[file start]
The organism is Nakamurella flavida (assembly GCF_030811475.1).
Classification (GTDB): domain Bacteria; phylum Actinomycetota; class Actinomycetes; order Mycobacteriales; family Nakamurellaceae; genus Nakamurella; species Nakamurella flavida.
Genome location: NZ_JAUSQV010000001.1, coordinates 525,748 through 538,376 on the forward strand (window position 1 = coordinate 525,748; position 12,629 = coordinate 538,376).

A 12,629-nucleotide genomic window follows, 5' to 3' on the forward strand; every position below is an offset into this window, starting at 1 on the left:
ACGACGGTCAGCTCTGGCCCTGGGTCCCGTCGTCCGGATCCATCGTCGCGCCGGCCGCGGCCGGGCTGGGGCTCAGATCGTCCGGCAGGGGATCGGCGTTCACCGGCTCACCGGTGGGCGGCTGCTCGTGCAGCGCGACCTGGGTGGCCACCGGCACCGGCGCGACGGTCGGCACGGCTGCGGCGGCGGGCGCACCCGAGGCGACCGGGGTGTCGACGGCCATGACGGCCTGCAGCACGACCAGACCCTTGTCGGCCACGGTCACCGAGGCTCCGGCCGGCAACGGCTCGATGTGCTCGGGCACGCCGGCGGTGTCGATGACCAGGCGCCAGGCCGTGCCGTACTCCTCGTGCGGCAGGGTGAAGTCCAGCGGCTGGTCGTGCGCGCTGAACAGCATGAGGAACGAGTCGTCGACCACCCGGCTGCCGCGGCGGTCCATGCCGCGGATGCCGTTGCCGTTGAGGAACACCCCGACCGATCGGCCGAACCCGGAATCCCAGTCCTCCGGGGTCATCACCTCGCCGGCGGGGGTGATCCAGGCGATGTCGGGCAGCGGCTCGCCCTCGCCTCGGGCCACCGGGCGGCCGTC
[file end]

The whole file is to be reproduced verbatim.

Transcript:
The organism is Nakamurella flavida (assembly GCF_030811475.1).
Classification (GTDB): domain Bacteria; phylum Actinomycetota; class Actinomycetes; order Mycobacteriales; family Nakamurellaceae; genus Nakamurella; species Nakamurella flavida.
Genome location: NZ_JAUSQV010000001.1, coordinates 525,748 through 538,376 on the forward strand (window position 1 = coordinate 525,748; position 12,629 = coordinate 538,376).

A 12,629-nucleotide genomic window follows, 5' to 3' on the forward strand; every position below is an offset into this window, starting at 1 on the left:
ACGACGGTCAGCTCTGGCCCTGGGTCCCGTCGTCCGGATCCATCGTCGCGCCGGCCGCGGCCGGGCTGGGGCTCAGATCGTCCGGCAGGGGATCGGCGTTCACCGGCTCACCGGTGGGCGGCTGCTCGTGCAGCGCGACCTGGGTGGCCACCGGCACCGGCGCGACGGTCGGCACGGCTGCGGCGGCGGGCGCACCCGAGGCGACCGGGGTGTCGACGGCCATGACGGCCTGCAGCACGACCAGACCCTTGTCGGCCACGGTCACCGAGGCTCCGGCCGGCAACGGCTCGATGTGCTCGGGCACGCCGGCGGTGTCGATGACCAGGCGCCAGGCCGTGCCGTACTCCTCGTGCGGCAGGGTGAAGTCCAGCGGCTGGTCGTGCGCGCTGAACAGCATGAGGAACGAGTCGTCGACCACCCGGCTGCCGCGGCGGTCCATGCCGCGGATGCCGTTGCCGTTGAGGAACACCCCGACCGATCGGCCGAACCCGGAATCCCAGTCCTCCGGGGTCATCACCTCGCCGGCGGGGGTGATCCAGGCGATGTCGGGCAGCGGCTCGCCCTCGCCTCGGGCCACCGGGCGGCCGTC